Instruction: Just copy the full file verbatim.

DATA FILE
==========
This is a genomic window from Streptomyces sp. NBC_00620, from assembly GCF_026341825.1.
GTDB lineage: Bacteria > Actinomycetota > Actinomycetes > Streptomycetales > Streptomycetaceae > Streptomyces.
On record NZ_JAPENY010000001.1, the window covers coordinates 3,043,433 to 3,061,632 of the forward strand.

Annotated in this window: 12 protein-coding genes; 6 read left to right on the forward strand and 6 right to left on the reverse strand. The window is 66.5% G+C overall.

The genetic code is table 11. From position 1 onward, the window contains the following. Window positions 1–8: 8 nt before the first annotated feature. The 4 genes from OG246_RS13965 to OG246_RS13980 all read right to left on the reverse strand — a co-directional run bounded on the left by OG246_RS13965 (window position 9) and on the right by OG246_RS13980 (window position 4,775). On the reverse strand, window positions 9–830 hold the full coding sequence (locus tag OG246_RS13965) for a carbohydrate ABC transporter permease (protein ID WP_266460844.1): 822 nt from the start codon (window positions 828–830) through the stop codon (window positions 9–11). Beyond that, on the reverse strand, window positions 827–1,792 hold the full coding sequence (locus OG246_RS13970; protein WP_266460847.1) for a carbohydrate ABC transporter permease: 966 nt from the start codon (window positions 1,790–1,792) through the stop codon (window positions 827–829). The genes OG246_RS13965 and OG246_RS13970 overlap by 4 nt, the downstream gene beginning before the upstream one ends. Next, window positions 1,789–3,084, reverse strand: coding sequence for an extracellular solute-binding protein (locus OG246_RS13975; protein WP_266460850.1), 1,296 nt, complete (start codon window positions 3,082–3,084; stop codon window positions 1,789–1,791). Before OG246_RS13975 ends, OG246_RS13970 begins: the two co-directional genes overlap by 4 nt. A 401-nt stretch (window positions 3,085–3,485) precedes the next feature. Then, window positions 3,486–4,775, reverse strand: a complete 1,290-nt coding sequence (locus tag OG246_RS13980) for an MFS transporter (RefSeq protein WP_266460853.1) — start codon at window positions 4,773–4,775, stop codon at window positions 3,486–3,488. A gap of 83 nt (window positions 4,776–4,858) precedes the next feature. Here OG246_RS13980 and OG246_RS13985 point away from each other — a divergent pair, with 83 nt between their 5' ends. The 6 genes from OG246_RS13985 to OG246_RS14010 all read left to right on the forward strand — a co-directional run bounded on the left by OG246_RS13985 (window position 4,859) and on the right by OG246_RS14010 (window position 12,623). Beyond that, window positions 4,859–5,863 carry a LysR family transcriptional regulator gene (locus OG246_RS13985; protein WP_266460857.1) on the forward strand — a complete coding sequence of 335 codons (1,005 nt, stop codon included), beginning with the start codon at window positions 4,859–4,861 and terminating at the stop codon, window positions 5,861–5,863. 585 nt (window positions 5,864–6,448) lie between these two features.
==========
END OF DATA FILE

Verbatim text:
This is a genomic window from Streptomyces sp. NBC_00620, from assembly GCF_026341825.1.
GTDB lineage: Bacteria > Actinomycetota > Actinomycetes > Streptomycetales > Streptomycetaceae > Streptomyces.
On record NZ_JAPENY010000001.1, the window covers coordinates 3,043,433 to 3,061,632 of the forward strand.

Annotated in this window: 12 protein-coding genes; 6 read left to right on the forward strand and 6 right to left on the reverse strand. The window is 66.5% G+C overall.

The genetic code is table 11. From position 1 onward, the window contains the following. Window positions 1–8: 8 nt before the first annotated feature. The 4 genes from OG246_RS13965 to OG246_RS13980 all read right to left on the reverse strand — a co-directional run bounded on the left by OG246_RS13965 (window position 9) and on the right by OG246_RS13980 (window position 4,775). On the reverse strand, window positions 9–830 hold the full coding sequence (locus tag OG246_RS13965) for a carbohydrate ABC transporter permease (protein ID WP_266460844.1): 822 nt from the start codon (window positions 828–830) through the stop codon (window positions 9–11). Beyond that, on the reverse strand, window positions 827–1,792 hold the full coding sequence (locus OG246_RS13970; protein WP_266460847.1) for a carbohydrate ABC transporter permease: 966 nt from the start codon (window positions 1,790–1,792) through the stop codon (window positions 827–829). The genes OG246_RS13965 and OG246_RS13970 overlap by 4 nt, the downstream gene beginning before the upstream one ends. Next, window positions 1,789–3,084, reverse strand: coding sequence for an extracellular solute-binding protein (locus OG246_RS13975; protein WP_266460850.1), 1,296 nt, complete (start codon window positions 3,082–3,084; stop codon window positions 1,789–1,791). Before OG246_RS13975 ends, OG246_RS13970 begins: the two co-directional genes overlap by 4 nt. A 401-nt stretch (window positions 3,085–3,485) precedes the next feature. Then, window positions 3,486–4,775, reverse strand: a complete 1,290-nt coding sequence (locus tag OG246_RS13980) for an MFS transporter (RefSeq protein WP_266460853.1) — start codon at window positions 4,773–4,775, stop codon at window positions 3,486–3,488. A gap of 83 nt (window positions 4,776–4,858) precedes the next feature. Here OG246_RS13980 and OG246_RS13985 point away from each other — a divergent pair, with 83 nt between their 5' ends. The 6 genes from OG246_RS13985 to OG246_RS14010 all read left to right on the forward strand — a co-directional run bounded on the left by OG246_RS13985 (window position 4,859) and on the right by OG246_RS14010 (window position 12,623). Beyond that, window positions 4,859–5,863 carry a LysR family transcriptional regulator gene (locus OG246_RS13985; protein WP_266460857.1) on the forward strand — a complete coding sequence of 335 codons (1,005 nt, stop codon included), beginning with the start codon at window positions 4,859–4,861 and terminating at the stop codon, window positions 5,861–5,863. 585 nt (window positions 5,864–6,448) lie between these two features.